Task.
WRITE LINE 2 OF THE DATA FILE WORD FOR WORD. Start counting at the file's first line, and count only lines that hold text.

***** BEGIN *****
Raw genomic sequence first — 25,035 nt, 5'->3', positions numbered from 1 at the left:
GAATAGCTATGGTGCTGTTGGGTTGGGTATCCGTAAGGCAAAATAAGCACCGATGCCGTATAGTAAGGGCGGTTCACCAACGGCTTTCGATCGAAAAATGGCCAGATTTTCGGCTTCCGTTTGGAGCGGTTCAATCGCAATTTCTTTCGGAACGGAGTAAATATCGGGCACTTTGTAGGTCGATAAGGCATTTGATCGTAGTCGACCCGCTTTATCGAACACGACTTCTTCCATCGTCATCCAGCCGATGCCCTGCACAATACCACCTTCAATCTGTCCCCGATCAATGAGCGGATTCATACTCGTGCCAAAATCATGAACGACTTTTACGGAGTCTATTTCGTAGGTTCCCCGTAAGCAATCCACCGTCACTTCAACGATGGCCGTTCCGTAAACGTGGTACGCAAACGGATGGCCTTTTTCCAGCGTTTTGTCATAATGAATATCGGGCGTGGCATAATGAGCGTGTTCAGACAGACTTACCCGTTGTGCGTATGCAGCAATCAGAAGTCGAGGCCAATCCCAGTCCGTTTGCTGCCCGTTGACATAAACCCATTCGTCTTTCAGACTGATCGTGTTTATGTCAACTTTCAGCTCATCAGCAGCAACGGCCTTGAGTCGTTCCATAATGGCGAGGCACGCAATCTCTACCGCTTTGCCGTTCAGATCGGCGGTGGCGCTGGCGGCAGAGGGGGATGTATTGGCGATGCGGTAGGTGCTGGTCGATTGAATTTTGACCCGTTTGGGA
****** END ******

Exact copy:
GAATAGCTATGGTGCTGTTGGGTTGGGTATCCGTAAGGCAAAATAAGCACCGATGCCGTATAGTAAGGGCGGTTCACCAACGGCTTTCGATCGAAAAATGGCCAGATTTTCGGCTTCCGTTTGGAGCGGTTCAATCGCAATTTCTTTCGGAACGGAGTAAATATCGGGCACTTTGTAGGTCGATAAGGCATTTGATCGTAGTCGACCCGCTTTATCGAACACGACTTCTTCCATCGTCATCCAGCCGATGCCCTGCACAATACCACCTTCAATCTGTCCCCGATCAATGAGCGGATTCATACTCGTGCCAAAATCATGAACGACTTTTACGGAGTCTATTTCGTAGGTTCCCCGTAAGCAATCCACCGTCACTTCAACGATGGCCGTTCCGTAAACGTGGTACGCAAACGGATGGCCTTTTTCCAGCGTTTTGTCATAATGAATATCGGGCGTGGCATAATGAGCGTGTTCAGACAGACTTACCCGTTGTGCGTATGCAGCAATCAGAAGTCGAGGCCAATCCCAGTCCGTTTGCTGCCCGTTGACATAAACCCATTCGTCTTTCAGACTGATCGTGTTTATGTCAACTTTCAGCTCATCAGCAGCAACGGCCTTGAGTCGTTCCATAATGGCGAGGCACGCAATCTCTACCGCTTTGCCGTTCAGATCGGCGGTGGCGCTGGCGGCAGAGGGGGATGTATTGGCGATGCGGTAGGTGCTGGTCGATTGAATTTTGACCCGTTTGGGA